• Dennis Smith: Smith is a 6’2” point guard from Fayetteville (NC) who staked his claim as the top point guard in the class before tearing his ACL just a few weeks ago. He is almost impossible to contain off the dribble and put on a dominating show at Adidas Nations by showcasing his Russell Westbrook-like athleticism. With highlight reel dunks and a quick first step, Smith came into the fall as the No. 4 player in the country. Now he will miss his senior season with the injury and will need to work hard to regain his elite leaping ability.
  • Kobi Simmons: A 6’5” point guard out of the Atlanta area, Simmons has great height and likes to push the tempo, can finish at the rim and is also comfortable beyond the arc. He has official visits set for Kentucky, UNLV, and Ohio State and is also considering Georgia, North Carolina, and Arizona.
  • Lonzo Ball: Another 6’5” point guard, the Chino Hills (CA) product is committed to UCLA along with his two younger brothers. Ball is the best outside shooter of the bunch and, despite a low release point, is comfortable launching from behind the NBA arc.
  • De’Aron Fox: The lefty point guard from Texas made quite an impression in July and currently sits at No. 6 in the 2017 DraftExpress mock draft. Fox does not excel in any one category, but he is strong in almost everything he tries. He can finish above the rim, knock in a pull-up jump shot or set up teammates for open looks. He has four official visits pending to LSU, Louisville, Kansas and Kentucky.

6. The Future: Classes of 2017 / 2018

While all of the summer talk has been about the Class of 2016, lets not forget about the rising sophomore and junior classes. One name that stood out above the rest was that of rising sophomore Marvin Bagley III. After winning a state title at Corona del Sol as a freshman, the 6’8” Bagley put on a show at the U-16 Peach Jam, stringing together monster double-doubles in front of dozens of college coaches. Easily the top player in his class, Bagley has a very bright future in front of him. Other players who impressed over the summer were a handful of rising juniors who played on America’s gold medal winning U-16 team: Wendell Carter Jr., one of the dominant big men in the Class of 2017, while 6’4” Gary Trent Jr., who established himself as one of the top scorers. Also, point guard Markus Howard put up points almost everywhere he went this summer, whether it was at the Nike EYBL or the USA U-16 competition. He is set to start his junior season at Findlay Prep in Las Vegas.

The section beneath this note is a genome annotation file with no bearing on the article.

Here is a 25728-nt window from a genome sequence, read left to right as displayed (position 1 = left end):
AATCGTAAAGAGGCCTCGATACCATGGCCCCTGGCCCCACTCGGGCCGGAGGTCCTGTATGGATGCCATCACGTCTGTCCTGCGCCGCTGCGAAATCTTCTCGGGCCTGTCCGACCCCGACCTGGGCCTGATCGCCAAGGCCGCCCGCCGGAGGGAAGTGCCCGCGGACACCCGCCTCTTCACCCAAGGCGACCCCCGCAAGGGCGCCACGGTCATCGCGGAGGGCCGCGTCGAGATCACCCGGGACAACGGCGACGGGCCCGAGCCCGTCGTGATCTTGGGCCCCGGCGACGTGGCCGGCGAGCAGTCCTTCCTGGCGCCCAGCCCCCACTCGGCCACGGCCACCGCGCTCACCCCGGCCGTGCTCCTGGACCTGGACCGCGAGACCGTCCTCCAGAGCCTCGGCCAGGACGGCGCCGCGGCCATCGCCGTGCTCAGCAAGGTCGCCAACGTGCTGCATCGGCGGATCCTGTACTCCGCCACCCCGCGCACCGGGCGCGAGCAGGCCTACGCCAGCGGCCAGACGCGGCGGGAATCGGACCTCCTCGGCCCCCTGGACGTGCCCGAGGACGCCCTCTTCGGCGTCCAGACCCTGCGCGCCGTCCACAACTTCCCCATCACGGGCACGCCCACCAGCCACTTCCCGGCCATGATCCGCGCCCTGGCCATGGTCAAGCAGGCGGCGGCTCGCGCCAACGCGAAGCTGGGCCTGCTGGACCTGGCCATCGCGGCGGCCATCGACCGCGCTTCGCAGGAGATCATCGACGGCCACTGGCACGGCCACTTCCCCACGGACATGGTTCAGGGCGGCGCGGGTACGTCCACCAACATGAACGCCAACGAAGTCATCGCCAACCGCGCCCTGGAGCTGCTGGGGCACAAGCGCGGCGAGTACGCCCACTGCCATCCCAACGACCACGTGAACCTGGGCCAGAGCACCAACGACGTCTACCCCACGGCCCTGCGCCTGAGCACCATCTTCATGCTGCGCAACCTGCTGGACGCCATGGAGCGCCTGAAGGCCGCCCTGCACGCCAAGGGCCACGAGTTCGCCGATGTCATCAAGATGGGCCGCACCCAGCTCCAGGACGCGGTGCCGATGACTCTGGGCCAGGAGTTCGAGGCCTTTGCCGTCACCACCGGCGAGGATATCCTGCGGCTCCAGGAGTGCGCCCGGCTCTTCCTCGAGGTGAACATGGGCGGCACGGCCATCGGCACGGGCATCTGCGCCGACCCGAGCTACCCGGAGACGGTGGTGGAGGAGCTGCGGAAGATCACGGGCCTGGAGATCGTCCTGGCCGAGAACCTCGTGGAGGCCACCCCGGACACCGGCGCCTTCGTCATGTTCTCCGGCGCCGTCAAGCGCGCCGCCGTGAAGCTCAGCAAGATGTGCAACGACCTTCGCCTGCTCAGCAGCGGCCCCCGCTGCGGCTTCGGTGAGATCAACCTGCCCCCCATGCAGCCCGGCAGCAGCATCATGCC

7. Other Notes

  • Despite dominating the ACC regular season over the past two years, Virginia is rarely at the forefront of recruiting conversations. But as the Cavs prepare to chase their third straight ACC title, they are also sitting pretty when it comes to recruiting for Tony Bennett’s system. Right now, the Cavaliers have a talented four-man class in guard Kyle Guy and Ty Jerome to go along with 6’10 Jay Huff and 6’8” pogo stick Mamadi Diakite (who will redshirt this season).
  • Bennett lost a commitment from 6’9” four-star Sacha Killeya-Jones earlier this summer, but he quickly bounced back by picking up the transfer of Austin Nichols from Memphis. Killeya-Jones ended up at Kentucky, where the staff loves the long and lean forward who oozes potential.
  • One more player to mention is 7’0” Thon Maker. One of the more analyzed prospects over the past few years, Maker decided to stay in the Class of 2016 and bounced back strongly from a disastrous performance at the Nike Hoop Summit in April. He earned MVP of the NBPA Top 100 camp in July and is starting to combine his skills and potential into a formidable player who currently sits as the No. 5 prospect in his class.
Sean Moran (79 Posts)